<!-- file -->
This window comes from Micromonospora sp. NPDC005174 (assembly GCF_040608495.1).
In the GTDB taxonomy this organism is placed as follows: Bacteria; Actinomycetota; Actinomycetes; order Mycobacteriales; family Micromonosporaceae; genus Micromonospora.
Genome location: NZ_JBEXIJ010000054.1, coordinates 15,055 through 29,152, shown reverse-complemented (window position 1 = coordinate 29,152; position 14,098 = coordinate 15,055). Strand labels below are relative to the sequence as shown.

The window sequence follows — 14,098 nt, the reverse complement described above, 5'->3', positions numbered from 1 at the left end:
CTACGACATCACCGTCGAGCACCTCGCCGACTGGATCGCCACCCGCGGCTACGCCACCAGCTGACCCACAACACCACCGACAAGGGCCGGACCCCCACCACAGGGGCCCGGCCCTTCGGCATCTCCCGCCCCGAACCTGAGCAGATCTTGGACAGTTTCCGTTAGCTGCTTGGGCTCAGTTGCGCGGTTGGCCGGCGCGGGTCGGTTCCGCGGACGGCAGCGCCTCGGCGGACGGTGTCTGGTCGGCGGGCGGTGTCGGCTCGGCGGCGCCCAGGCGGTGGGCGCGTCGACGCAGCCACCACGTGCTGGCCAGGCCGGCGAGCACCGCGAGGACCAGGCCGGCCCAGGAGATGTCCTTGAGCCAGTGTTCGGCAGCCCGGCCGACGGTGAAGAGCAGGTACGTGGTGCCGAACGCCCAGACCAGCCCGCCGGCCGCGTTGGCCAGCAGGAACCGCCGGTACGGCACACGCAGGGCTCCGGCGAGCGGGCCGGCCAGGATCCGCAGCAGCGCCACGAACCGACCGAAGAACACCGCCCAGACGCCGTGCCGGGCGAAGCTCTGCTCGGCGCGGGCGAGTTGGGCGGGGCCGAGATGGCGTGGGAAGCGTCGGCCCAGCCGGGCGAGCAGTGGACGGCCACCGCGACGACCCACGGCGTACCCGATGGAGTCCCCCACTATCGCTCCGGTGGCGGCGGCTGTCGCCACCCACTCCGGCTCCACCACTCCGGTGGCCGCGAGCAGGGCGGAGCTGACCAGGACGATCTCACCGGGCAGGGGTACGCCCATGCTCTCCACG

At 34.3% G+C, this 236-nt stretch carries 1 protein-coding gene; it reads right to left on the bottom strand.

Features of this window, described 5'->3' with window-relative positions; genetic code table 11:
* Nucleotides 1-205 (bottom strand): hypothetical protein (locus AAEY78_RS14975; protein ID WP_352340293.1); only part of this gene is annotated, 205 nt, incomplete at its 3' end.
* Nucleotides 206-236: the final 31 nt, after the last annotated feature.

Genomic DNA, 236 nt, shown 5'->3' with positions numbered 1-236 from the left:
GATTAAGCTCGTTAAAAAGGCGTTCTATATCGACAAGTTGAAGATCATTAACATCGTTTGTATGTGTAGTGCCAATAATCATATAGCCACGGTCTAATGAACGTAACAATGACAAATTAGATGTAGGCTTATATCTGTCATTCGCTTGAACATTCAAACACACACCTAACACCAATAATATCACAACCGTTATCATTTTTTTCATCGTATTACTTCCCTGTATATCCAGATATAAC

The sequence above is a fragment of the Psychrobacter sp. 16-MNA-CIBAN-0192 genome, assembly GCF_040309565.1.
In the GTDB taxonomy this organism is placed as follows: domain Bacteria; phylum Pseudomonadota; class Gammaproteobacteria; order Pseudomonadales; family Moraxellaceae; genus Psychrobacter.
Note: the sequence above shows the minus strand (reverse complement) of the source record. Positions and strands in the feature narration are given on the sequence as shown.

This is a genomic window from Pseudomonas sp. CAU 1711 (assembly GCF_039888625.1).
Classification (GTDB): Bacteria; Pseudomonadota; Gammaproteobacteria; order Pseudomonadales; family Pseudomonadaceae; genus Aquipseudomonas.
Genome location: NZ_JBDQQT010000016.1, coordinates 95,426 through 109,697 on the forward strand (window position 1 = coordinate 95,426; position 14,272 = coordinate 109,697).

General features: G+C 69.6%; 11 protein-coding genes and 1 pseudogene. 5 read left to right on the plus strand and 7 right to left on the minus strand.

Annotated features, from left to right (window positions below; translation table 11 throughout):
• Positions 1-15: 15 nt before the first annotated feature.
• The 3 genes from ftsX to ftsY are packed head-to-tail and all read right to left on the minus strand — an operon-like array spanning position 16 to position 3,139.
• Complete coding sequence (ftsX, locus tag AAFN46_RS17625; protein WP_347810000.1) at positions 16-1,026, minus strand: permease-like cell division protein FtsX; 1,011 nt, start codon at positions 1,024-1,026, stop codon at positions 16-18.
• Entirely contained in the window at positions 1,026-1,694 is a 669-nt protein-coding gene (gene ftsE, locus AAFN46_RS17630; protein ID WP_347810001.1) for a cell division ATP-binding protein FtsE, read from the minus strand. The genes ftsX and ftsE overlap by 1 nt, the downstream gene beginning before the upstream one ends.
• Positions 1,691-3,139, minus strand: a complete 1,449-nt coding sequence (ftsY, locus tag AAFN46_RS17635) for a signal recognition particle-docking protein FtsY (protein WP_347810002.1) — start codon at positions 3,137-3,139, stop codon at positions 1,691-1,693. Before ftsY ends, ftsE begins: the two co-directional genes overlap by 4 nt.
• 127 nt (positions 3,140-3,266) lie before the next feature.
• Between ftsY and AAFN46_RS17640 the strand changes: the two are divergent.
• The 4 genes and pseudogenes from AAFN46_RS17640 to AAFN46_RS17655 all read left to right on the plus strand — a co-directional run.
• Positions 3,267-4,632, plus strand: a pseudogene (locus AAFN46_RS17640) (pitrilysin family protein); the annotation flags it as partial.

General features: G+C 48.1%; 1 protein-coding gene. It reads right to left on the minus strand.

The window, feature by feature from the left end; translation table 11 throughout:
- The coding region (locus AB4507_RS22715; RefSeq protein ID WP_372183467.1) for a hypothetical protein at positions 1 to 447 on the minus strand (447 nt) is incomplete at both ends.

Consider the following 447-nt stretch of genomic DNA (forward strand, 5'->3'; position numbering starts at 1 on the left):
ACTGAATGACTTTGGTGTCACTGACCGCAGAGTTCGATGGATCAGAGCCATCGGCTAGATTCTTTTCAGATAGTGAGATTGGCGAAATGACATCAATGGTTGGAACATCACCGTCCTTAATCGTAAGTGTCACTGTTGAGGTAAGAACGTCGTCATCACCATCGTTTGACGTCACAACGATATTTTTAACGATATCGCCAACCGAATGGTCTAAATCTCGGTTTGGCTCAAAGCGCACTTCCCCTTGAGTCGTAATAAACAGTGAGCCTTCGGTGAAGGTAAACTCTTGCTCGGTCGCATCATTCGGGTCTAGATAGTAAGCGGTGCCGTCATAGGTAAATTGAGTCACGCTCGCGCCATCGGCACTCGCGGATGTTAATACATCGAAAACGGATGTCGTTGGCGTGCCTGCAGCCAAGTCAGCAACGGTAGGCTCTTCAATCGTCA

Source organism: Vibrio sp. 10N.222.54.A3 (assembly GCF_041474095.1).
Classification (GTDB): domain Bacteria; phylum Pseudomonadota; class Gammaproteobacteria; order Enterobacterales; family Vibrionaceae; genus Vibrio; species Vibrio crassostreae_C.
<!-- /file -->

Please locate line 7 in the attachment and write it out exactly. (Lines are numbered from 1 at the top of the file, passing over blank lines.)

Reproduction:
Features of this window, described 5'->3' with window-relative positions; genetic code table 11: